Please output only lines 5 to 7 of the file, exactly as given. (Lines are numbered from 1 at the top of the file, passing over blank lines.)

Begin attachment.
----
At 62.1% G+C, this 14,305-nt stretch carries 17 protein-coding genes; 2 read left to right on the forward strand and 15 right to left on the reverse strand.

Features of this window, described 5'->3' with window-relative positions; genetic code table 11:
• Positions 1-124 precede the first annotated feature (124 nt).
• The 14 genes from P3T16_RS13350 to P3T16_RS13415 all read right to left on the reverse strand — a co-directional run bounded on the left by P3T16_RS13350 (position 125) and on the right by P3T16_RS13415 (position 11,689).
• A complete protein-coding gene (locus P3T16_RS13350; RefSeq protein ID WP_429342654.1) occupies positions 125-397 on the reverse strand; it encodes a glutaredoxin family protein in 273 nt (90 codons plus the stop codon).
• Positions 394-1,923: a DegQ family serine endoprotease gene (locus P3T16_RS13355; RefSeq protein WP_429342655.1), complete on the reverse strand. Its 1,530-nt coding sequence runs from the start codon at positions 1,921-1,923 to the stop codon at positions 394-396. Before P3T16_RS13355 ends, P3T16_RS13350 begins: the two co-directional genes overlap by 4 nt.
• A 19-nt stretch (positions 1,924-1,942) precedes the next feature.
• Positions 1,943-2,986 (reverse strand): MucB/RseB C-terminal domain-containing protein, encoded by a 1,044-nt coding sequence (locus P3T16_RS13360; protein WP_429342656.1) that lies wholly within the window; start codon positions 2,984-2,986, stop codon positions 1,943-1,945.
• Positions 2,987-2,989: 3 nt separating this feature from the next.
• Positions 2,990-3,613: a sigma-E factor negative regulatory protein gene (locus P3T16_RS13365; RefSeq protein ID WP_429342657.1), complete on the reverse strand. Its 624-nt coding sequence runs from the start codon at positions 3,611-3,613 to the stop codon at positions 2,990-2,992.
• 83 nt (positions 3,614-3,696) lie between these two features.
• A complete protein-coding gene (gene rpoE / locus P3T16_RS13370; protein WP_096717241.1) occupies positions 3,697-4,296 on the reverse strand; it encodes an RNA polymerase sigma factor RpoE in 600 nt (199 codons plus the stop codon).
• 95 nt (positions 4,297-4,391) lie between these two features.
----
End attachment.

• A complete protein-coding gene (locus P3T16_RS13350; RefSeq protein ID WP_429342654.1) occupies positions 125-397 on the reverse strand; it encodes a glutaredoxin family protein in 273 nt (90 codons plus the stop codon).
• Positions 394-1,923: a DegQ family serine endoprotease gene (locus P3T16_RS13355; RefSeq protein WP_429342655.1), complete on the reverse strand. Its 1,530-nt coding sequence runs from the start codon at positions 1,921-1,923 to the stop codon at positions 394-396. Before P3T16_RS13355 ends, P3T16_RS13350 begins: the two co-directional genes overlap by 4 nt.
• A 19-nt stretch (positions 1,924-1,942) precedes the next feature.